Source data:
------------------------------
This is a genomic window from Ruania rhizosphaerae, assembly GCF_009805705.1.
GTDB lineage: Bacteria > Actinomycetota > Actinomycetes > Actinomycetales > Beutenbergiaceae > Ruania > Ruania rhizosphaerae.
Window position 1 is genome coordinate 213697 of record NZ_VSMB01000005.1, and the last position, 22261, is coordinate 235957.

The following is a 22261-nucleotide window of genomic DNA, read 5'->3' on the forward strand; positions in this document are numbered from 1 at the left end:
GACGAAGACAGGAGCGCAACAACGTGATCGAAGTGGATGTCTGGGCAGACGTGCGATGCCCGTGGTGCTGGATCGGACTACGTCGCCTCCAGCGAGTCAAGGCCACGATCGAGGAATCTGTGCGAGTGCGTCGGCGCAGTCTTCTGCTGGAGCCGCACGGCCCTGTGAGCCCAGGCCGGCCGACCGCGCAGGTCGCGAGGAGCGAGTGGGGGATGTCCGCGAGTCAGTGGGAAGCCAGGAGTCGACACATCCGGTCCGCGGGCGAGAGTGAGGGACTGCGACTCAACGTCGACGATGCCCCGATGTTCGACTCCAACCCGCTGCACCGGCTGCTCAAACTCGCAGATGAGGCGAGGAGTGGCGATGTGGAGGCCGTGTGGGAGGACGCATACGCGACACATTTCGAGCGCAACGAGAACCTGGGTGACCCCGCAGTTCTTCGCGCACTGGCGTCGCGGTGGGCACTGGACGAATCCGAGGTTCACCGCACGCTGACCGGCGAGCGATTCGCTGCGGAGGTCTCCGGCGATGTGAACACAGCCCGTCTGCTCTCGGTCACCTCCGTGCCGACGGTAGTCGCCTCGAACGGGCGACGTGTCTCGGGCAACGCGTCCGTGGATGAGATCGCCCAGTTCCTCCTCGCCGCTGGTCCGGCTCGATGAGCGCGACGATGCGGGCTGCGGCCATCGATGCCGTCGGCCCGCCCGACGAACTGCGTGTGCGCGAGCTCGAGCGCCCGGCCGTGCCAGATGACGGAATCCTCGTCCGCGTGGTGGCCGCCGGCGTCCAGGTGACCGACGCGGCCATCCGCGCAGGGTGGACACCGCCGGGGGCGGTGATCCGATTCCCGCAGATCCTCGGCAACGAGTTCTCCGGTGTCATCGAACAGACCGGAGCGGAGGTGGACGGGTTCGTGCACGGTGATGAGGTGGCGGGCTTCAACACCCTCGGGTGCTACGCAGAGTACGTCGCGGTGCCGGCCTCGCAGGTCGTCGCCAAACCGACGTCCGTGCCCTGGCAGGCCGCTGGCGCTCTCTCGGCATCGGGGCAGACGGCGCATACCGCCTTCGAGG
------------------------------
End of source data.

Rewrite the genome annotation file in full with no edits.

This is a genomic window from Ruania rhizosphaerae, assembly GCF_009805705.1.
GTDB lineage: Bacteria > Actinomycetota > Actinomycetes > Actinomycetales > Beutenbergiaceae > Ruania > Ruania rhizosphaerae.
Window position 1 is genome coordinate 213697 of record NZ_VSMB01000005.1, and the last position, 22261, is coordinate 235957.

The following is a 22261-nucleotide window of genomic DNA, read 5'->3' on the forward strand; positions in this document are numbered from 1 at the left end:
GACGAAGACAGGAGCGCAACAACGTGATCGAAGTGGATGTCTGGGCAGACGTGCGATGCCCGTGGTGCTGGATCGGACTACGTCGCCTCCAGCGAGTCAAGGCCACGATCGAGGAATCTGTGCGAGTGCGTCGGCGCAGTCTTCTGCTGGAGCCGCACGGCCCTGTGAGCCCAGGCCGGCCGACCGCGCAGGTCGCGAGGAGCGAGTGGGGGATGTCCGCGAGTCAGTGGGAAGCCAGGAGTCGACACATCCGGTCCGCGGGCGAGAGTGAGGGACTGCGACTCAACGTCGACGATGCCCCGATGTTCGACTCCAACCCGCTGCACCGGCTGCTCAAACTCGCAGATGAGGCGAGGAGTGGCGATGTGGAGGCCGTGTGGGAGGACGCATACGCGACACATTTCGAGCGCAACGAGAACCTGGGTGACCCCGCAGTTCTTCGCGCACTGGCGTCGCGGTGGGCACTGGACGAATCCGAGGTTCACCGCACGCTGACCGGCGAGCGATTCGCTGCGGAGGTCTCCGGCGATGTGAACACAGCCCGTCTGCTCTCGGTCACCTCCGTGCCGACGGTAGTCGCCTCGAACGGGCGACGTGTCTCGGGCAACGCGTCCGTGGATGAGATCGCCCAGTTCCTCCTCGCCGCTGGTCCGGCTCGATGAGCGCGACGATGCGGGCTGCGGCCATCGATGCCGTCGGCCCGCCCGACGAACTGCGTGTGCGCGAGCTCGAGCGCCCGGCCGTGCCAGATGACGGAATCCTCGTCCGCGTGGTGGCCGCCGGCGTCCAGGTGACCGACGCGGCCATCCGCGCAGGGTGGACACCGCCGGGGGCGGTGATCCGATTCCCGCAGATCCTCGGCAACGAGTTCTCCGGTGTCATCGAACAGACCGGAGCGGAGGTGGACGGGTTCGTGCACGGTGATGAGGTGGCGGGCTTCAACACCCTCGGGTGCTACGCAGAGTACGTCGCGGTGCCGGCCTCGCAGGTCGTCGCCAAACCGACGTCCGTGCCCTGGCAGGCCGCTGGCGCTCTCTCGGCATCGGGGCAGACGGCGCATACCGCCTTCGAGG